|Papacy ended||20 December 217|
|Born||Rome, Roman Empire|
|Died||20 December 217
Rome, Roman Empire
|Feast day||20 December|
Pope Zephyrinus (died 20 December 217) was Bishop of Rome or Pope from 199 to his death in 217. He was born in Rome. His predecessor was Pope Victor I. Upon his death on 20 December 217, he was succeeded by his principal advisor, Pope Callixtus I.
During the 17-year pontificate of Zephyrinus, the young Church endured severe persecution under the Emperor Severus until his death in the year 211. To quote Alban Butler, "this holy pastor was the support and comfort of the distressed flock". According to St. Optatus, Zephyrinus also combated new heresies and apostasies, chief of which were Marcion, Praxeas, Valentine and the Montanists. Eusebius insists that Zephyrinus fought vigorously against the blasphemies of the two Theodotuses, who in response treated him with contempt, but later called him the greatest defender of the divinity of Christ. Although he was not physically martyred for the faith, his suffering – both mental and spiritual – during his pontificate have earned him the title of martyr.
During the reign of the Emperor Severus (193–211), relations with the young Christian Church deteriorated, and in 202 or 203 the edict of persecution appeared which forbade conversion to Christianity under the severest penalties.
Zephyrinus's predecessor Pope Victor I had excommunicated Theodotus the Tanner for reviving a heresy that Christ only became God after his resurrection. Theodotus' followers formed a separate heretical community at Rome ruled by another Theodotus, the Money Changer, and Asclepiodotus. Natalius, who was tortured for his faith during the persecution, was persuaded by Asclepiodotus to become a bishop in their sect in exchange for a monthly stipend of 150 denarii. Natalius then reportedly experienced several visions warning him to abandon these heretics. According to an anonymous work entitled The Little Labyrinth and quoted by Eusebius, Natalius was whipped a whole night by an angel; the next day he donned sackcloth and ashes, and weeping bitterly threw himself at the feet of Zephyrinus.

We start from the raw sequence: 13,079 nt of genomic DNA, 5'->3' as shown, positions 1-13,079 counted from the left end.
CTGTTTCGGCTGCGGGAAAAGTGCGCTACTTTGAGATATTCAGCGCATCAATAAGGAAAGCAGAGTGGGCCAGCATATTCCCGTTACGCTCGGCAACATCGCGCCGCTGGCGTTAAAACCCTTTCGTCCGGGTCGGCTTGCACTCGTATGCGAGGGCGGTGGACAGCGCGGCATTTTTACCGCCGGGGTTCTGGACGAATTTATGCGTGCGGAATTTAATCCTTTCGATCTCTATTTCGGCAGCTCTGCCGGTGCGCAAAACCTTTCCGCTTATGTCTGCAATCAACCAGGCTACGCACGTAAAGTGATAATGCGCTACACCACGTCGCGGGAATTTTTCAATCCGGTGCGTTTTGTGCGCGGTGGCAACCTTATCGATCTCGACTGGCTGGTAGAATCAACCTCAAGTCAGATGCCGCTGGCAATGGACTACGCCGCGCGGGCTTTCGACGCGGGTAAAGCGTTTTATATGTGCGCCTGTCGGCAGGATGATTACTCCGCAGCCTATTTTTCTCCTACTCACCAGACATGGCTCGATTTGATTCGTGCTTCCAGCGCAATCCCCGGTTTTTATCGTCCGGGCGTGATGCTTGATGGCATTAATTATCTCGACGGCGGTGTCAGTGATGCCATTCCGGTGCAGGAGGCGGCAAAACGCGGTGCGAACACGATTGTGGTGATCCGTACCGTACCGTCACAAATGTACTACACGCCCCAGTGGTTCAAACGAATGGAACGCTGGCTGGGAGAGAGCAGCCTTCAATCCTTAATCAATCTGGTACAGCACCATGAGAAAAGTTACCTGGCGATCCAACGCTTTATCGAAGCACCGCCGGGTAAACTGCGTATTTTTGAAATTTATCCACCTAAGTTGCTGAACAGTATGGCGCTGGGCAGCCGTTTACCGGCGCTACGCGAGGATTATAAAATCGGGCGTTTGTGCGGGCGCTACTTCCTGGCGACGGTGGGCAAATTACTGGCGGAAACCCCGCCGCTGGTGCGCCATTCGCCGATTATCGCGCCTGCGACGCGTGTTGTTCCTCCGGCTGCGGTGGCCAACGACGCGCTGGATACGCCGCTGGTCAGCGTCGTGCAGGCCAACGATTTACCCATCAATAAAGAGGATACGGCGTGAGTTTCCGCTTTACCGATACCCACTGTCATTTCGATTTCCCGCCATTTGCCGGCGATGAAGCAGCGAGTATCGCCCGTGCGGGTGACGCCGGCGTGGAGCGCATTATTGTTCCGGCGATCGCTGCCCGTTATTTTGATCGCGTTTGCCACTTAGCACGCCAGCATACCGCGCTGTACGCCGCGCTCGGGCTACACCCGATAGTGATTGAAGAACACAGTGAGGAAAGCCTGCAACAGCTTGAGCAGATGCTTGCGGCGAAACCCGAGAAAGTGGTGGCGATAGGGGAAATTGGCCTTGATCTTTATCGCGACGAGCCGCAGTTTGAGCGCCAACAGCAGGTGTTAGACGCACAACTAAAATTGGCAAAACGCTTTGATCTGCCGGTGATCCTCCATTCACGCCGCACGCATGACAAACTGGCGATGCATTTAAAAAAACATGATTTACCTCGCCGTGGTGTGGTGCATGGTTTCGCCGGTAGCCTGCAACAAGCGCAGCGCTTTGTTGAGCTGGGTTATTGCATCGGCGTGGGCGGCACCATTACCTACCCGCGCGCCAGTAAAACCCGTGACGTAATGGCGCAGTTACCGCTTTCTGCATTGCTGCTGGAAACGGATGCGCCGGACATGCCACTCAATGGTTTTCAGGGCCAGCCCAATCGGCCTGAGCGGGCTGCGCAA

A feast of St Zephyrinus, Pope and Martyr, held on 26 August, was inserted in the General Roman Calendar in the 13th century, but was removed in the 1969 revision, since he was not a martyr and 26 August is not the anniversary of his death, which is 20 December, the day under which he is now mentioned in the Roman Martyrology.
- Kirsch, Johann Peter (1912). "Pope St. Zephyrinus" in The Catholic Encyclopedia. Vol. 15. New York: Robert Appleton Company.
- A. Butler, Lives of the Saints Vol VIII, 1866
- Optatus, De Schismate 1,1
- Berti, Sæc 3. Diss. 1.t. 2 p 158
- Eusebius, Historia Ecclesiastica 5.28.9-12; translated by G.A. Williamson, Eusebius: The History of the Church (Harmonsworth: Penguin, 1965), pp. 236f
- "Calendarium Romanum" (Libreria Editrice Vaticana, 1969), p. 136
- "Martyrologium Romanum" (Libreria Editrice Vaticana, 2001 ISBN 88-209-7210-7)
- Rendina, Claudio, The Popes' Histories and Secrets (2002)
- This article incorporates text from a publication now in the public domain: Herbermann, Charles, ed. (1913). "Pope St. Zephyrinus". Catholic Encyclopedia. New York: Robert Appleton.
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